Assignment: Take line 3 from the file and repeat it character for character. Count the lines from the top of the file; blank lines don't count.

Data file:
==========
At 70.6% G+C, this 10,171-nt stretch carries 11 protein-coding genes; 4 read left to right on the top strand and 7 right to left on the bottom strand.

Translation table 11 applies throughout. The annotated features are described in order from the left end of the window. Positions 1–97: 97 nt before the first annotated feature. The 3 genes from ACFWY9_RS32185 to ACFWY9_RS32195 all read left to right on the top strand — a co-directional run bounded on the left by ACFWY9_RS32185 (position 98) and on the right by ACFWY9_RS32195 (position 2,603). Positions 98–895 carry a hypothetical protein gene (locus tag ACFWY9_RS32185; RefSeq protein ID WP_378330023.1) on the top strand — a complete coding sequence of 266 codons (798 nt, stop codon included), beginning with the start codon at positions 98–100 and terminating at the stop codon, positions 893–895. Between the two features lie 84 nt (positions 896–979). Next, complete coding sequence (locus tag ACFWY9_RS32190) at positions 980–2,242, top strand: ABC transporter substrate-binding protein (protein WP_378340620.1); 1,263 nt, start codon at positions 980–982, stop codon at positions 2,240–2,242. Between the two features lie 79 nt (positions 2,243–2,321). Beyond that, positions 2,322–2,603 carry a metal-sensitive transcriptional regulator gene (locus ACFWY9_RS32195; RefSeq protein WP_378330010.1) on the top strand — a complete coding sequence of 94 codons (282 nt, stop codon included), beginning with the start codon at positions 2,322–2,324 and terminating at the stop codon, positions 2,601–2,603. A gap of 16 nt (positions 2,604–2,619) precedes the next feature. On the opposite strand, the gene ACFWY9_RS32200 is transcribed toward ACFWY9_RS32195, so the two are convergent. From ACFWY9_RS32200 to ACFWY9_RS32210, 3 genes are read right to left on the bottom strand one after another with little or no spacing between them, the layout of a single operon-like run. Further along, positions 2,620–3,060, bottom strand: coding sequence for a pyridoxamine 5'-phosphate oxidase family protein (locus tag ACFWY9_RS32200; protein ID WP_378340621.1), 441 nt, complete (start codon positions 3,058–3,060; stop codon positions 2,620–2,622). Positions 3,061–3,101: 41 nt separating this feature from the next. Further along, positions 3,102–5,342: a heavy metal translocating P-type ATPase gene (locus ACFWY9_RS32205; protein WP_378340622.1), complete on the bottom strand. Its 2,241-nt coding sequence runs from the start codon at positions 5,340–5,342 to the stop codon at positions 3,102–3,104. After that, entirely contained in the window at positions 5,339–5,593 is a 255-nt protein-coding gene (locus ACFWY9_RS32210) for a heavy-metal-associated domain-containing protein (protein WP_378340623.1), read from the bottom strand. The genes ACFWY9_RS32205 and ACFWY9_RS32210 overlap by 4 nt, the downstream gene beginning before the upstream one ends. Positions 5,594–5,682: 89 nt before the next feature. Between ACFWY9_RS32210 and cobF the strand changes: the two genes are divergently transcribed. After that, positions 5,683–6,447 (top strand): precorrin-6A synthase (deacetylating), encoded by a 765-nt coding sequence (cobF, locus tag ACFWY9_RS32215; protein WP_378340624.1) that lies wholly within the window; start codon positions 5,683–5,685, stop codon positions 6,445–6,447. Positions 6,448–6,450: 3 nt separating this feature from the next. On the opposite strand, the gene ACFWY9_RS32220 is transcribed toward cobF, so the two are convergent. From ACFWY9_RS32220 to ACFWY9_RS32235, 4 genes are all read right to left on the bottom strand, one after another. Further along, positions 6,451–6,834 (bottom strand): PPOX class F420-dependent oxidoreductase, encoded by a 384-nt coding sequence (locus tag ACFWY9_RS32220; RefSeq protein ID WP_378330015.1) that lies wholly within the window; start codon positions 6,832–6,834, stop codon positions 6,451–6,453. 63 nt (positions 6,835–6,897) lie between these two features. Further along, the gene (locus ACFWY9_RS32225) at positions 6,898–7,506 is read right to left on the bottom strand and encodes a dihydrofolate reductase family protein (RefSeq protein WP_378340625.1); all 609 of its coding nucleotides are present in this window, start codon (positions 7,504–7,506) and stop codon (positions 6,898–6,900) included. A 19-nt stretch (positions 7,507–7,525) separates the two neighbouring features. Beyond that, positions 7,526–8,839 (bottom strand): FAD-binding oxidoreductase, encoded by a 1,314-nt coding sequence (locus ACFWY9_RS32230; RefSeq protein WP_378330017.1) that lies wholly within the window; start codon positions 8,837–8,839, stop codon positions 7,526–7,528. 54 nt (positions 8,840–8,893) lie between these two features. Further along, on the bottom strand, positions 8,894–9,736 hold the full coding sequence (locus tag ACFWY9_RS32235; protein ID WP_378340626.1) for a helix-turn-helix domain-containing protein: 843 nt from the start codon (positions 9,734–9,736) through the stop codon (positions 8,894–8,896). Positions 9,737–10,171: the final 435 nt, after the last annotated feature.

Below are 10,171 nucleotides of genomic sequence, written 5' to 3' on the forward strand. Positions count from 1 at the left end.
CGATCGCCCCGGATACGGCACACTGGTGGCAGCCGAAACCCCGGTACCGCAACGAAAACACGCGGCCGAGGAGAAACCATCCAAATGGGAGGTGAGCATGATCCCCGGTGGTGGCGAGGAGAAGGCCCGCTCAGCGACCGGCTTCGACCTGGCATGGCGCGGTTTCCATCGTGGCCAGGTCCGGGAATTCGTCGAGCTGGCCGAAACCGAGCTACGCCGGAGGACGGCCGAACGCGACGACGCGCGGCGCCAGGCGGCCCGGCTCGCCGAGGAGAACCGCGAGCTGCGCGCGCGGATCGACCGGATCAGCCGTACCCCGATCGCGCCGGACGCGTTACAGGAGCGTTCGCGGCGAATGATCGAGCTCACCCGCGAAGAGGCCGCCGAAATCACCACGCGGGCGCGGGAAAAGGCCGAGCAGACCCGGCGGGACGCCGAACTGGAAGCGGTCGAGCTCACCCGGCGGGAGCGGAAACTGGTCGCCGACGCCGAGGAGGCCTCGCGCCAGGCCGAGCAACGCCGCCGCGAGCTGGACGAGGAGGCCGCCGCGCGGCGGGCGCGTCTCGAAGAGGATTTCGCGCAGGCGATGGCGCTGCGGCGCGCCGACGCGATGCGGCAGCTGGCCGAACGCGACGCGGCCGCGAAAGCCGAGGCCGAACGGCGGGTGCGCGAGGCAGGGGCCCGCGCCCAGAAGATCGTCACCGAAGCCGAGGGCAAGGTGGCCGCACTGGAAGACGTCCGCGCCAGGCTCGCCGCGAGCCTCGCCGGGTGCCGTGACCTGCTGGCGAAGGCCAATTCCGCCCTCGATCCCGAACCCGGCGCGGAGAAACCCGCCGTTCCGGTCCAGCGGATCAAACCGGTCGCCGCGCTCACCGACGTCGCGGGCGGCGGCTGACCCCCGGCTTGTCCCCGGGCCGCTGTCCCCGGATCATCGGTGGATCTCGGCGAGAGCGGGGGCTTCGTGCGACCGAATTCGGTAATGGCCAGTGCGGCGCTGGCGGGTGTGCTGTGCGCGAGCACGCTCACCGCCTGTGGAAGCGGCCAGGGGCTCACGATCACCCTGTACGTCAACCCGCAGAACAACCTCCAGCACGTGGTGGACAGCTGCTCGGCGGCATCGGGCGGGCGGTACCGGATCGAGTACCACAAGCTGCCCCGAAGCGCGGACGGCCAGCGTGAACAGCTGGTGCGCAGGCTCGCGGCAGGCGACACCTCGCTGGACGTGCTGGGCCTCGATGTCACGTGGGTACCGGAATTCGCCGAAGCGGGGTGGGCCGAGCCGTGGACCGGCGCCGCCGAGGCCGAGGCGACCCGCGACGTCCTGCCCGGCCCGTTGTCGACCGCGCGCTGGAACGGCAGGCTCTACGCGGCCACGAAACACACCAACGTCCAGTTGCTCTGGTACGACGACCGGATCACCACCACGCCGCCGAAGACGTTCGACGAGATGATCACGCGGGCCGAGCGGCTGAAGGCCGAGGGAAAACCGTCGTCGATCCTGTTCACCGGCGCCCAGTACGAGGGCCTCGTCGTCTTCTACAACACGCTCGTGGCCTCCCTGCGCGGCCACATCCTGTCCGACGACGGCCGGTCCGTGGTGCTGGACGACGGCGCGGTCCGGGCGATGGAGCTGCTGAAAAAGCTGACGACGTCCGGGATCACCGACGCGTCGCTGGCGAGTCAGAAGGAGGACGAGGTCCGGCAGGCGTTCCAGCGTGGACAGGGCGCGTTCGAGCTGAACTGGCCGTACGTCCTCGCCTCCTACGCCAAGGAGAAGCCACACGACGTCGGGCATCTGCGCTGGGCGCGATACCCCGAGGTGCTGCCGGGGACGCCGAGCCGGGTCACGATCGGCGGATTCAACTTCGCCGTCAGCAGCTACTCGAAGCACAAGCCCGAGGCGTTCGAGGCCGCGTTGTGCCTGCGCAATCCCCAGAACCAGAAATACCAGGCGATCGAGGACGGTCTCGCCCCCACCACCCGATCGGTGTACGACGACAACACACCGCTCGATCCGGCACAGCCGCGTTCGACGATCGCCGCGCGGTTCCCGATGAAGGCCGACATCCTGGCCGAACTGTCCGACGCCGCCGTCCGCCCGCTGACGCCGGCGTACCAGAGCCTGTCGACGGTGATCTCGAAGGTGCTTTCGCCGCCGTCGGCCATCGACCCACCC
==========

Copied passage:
Below are 10,171 nucleotides of genomic sequence, written 5' to 3' on the forward strand. Positions count from 1 at the left end.